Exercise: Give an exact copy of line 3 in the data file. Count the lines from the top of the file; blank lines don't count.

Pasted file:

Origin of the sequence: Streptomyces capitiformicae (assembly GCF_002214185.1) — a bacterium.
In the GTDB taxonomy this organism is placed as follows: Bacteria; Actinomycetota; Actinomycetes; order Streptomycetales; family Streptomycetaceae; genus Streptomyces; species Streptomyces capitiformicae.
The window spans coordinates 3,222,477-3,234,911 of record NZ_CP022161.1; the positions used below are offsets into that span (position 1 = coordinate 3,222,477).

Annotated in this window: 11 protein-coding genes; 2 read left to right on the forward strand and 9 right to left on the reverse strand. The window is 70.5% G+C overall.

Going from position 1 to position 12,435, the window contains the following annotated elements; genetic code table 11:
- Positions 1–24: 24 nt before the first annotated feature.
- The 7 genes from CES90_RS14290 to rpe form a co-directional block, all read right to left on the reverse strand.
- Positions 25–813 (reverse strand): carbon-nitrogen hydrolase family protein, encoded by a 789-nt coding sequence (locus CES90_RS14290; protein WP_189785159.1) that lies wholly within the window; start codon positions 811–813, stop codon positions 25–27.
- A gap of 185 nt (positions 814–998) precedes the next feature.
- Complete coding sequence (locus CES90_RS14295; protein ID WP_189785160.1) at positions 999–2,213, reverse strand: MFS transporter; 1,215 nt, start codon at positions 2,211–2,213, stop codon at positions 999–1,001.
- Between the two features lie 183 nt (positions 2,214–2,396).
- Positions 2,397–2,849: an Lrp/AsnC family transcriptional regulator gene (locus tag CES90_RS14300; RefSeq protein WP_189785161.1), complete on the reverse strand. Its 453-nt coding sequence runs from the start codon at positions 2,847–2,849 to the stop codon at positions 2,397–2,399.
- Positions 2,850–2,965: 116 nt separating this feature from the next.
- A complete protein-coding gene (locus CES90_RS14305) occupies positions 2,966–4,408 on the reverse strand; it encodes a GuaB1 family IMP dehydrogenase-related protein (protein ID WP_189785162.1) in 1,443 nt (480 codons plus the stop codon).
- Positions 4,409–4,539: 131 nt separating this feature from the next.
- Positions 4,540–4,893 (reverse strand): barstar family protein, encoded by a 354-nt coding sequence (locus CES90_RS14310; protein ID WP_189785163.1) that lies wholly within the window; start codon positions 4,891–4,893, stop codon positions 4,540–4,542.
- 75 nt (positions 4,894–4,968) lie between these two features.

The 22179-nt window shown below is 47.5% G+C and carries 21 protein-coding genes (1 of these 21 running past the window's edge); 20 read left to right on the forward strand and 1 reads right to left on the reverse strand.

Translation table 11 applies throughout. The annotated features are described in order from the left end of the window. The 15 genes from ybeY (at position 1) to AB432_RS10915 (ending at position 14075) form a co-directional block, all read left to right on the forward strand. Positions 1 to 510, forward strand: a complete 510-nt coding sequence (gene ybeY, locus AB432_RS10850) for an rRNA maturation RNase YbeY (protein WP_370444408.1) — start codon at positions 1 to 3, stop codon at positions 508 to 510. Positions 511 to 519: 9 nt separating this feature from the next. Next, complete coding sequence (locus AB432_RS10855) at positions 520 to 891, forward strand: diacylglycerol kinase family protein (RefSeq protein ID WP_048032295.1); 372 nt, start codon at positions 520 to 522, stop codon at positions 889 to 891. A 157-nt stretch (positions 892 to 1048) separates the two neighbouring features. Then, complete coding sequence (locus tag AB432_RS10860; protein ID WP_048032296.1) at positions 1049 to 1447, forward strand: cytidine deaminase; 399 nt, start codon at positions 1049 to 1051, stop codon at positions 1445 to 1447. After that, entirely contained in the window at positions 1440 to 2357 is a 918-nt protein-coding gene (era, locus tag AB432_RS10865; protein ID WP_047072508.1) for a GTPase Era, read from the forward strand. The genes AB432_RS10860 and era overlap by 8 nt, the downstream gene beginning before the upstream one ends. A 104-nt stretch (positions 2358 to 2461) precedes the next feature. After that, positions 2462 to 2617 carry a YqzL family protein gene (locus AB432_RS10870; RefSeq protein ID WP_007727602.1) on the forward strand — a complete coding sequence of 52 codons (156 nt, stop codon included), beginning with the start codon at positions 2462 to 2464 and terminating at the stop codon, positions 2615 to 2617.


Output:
The window spans coordinates 3,222,477-3,234,911 of record NZ_CP022161.1; the positions used below are offsets into that span (position 1 = coordinate 3,222,477).